Royal American Reformees
To the Officers, Soldiers, and other Inhabitants of the Colonies of New-York, New-Jersey, Pennsylvania, Connecticut, Massachusett's Bay, &c. &c.
THE period has now arrived, which after a train of numberless evils consequent upon civil war, must be welcome to every honest heart, as promising a speedy end of bloodshed and confusion, and a happy return of the blessings of good order, peace and liberty upon the most solid foundations.
The parent state lamenting the interruption of that union, which formerly subsisted between her and these colonies, is now desirous to recall them to their wonted duty, and to effect it by the most powerful motives, that can operate on minds not totally abandoned to ambition, or the wild schemes of factious and self-interested men.
All ground of complaint and jealousy is now entirely removed, and every man must determine, whether it is most for his interest, to live under a GOVERNMENT, THE BEST AND FREEST IN THE WORLD, or have a prolongation of the miseries of war, and become, or remain a subject of new-fangled constitutions, which however specious of liberty in theory, must soon fail in the proper checks to restrain those who administer them, from the most wanton abuse of the powers delegated to their trust.
Should the proffered terms be rejected, it must be evident to all men, that the contest has not been for the liberties of America, but for the AGGRANDIZEMENT OF INDIVIDUALS UPON THE RUINS OF THEIR COUNTRY.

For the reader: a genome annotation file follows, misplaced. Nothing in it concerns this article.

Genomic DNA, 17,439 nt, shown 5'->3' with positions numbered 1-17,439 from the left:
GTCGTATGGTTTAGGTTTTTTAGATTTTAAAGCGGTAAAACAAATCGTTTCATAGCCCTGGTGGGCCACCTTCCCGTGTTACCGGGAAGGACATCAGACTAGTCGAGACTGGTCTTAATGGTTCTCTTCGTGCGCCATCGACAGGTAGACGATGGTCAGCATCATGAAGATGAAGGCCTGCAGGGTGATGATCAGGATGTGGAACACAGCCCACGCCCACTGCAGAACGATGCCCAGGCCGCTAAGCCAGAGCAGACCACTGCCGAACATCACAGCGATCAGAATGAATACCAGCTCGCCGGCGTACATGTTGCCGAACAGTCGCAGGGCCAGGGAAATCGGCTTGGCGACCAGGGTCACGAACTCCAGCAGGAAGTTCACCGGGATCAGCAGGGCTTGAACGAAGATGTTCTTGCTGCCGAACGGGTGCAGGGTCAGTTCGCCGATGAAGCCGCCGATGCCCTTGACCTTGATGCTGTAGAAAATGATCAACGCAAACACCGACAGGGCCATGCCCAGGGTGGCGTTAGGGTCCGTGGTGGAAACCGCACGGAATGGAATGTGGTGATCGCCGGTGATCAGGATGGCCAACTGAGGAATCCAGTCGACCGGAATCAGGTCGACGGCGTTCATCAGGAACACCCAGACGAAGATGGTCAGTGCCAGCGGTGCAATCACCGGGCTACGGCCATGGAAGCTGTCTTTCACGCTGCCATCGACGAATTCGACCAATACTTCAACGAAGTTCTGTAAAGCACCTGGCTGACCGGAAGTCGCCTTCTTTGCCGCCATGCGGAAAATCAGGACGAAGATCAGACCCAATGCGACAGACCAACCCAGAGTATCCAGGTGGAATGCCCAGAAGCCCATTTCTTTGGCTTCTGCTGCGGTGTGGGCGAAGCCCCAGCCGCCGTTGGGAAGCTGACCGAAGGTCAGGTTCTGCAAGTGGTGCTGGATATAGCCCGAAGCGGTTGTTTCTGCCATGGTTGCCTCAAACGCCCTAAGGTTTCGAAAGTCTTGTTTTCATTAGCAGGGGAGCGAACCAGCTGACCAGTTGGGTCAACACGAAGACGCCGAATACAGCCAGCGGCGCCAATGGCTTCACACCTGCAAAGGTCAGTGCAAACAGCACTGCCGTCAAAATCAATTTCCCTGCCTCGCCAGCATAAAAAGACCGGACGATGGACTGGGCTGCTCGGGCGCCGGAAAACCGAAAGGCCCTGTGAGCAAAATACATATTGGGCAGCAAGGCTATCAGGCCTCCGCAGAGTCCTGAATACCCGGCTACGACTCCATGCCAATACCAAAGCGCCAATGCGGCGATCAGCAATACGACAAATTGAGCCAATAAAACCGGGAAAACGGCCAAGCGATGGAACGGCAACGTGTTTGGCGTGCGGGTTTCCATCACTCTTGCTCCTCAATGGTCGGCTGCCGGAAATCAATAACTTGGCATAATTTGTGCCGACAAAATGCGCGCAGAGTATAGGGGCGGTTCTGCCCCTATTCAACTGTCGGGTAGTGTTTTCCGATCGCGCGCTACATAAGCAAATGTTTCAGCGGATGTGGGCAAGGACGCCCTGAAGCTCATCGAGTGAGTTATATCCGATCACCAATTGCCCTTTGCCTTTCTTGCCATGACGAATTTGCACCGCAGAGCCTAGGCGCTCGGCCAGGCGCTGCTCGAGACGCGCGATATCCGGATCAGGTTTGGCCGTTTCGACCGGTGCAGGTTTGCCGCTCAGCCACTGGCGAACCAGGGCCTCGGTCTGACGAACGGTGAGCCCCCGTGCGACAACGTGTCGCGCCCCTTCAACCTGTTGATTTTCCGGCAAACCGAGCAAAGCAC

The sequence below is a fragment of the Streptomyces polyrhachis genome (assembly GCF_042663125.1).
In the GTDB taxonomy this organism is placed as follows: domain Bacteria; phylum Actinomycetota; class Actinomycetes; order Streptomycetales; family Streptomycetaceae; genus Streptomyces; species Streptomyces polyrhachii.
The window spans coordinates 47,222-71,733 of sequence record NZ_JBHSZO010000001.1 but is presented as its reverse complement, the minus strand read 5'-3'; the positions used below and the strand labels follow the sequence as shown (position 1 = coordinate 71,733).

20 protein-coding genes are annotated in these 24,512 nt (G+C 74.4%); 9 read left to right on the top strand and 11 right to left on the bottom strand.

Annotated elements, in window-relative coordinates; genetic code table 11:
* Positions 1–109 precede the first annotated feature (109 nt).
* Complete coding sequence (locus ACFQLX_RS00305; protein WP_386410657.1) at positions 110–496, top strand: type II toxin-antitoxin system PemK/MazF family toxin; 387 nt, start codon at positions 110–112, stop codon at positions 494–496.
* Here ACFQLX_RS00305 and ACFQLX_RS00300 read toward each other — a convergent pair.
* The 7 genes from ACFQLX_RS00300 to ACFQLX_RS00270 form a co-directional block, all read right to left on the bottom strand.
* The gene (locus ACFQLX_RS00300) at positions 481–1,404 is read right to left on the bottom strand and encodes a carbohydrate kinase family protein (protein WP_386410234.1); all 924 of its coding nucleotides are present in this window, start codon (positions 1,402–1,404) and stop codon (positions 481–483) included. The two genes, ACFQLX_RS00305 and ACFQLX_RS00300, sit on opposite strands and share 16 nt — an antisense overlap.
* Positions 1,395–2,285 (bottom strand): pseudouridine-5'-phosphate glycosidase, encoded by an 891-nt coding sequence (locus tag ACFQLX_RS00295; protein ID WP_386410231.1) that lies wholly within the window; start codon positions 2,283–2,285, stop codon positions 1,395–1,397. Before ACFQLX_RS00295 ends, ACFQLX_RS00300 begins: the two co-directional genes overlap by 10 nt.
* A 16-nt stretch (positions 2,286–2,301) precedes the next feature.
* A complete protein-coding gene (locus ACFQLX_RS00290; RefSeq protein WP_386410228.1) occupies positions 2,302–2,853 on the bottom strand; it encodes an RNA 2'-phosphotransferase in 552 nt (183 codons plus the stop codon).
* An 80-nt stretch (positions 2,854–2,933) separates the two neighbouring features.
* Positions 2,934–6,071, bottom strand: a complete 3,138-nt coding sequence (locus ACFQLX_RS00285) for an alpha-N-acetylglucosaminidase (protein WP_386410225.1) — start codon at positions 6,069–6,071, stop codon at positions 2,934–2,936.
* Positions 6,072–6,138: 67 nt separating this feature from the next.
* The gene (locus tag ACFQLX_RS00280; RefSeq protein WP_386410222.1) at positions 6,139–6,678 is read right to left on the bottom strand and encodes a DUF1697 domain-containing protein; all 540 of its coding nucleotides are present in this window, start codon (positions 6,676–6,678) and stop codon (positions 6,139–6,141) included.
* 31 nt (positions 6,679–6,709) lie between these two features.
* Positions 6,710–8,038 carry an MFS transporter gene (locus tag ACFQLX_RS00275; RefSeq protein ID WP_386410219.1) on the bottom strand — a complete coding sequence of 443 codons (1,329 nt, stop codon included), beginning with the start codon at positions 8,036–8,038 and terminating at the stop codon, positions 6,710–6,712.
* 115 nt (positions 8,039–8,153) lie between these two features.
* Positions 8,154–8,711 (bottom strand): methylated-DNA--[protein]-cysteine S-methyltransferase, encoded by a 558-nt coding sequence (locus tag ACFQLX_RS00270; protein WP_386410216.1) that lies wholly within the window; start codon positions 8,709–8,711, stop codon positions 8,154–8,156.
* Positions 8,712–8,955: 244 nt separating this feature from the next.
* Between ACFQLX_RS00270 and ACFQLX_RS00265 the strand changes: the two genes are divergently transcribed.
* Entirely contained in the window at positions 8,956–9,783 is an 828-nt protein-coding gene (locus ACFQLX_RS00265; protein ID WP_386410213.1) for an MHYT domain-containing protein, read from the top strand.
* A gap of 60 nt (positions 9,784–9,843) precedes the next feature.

It is now become the duty of every true friend of America, to step forth and avow his sentiments for a renewal of the union with the mother country, and, if necessity shall render it expedient, by force of arms to compel the refractory to submit.
This is not only a measure dictated by duty, but consonant to the soundest policy, and justifiable upon the most righteous principles.
A CORPS IS NOW RAISING FOR THE ABOVE PURPOSE IN THIS CITY, the command whereof, his Excellency the Commander in Chief has been pleased to commit to me, in which every officer and soldier who is actuated by just principles, and desirous of restoring peace and true liberty, to this once happy country, shall meet with all possible encouragement.
Being personally known to many of you, and apprised of your detestation of a separation from the mother country, I take the liberty to invite you to embrace the present opportunity of shewing to the world, that you are willing and ready at the hazard of your lives to contribute your aid to the restoration of true constitutional liberty.
Such of you as are inclined to enter into the said corps, will apply to me in the City of New York, where you will be cordially received.
RUDOLPHUS RITZEMA, Lt. Col. Com.
New-York, April 30, 1778.
The Royal Gazette, (New York), May 2, 1778.
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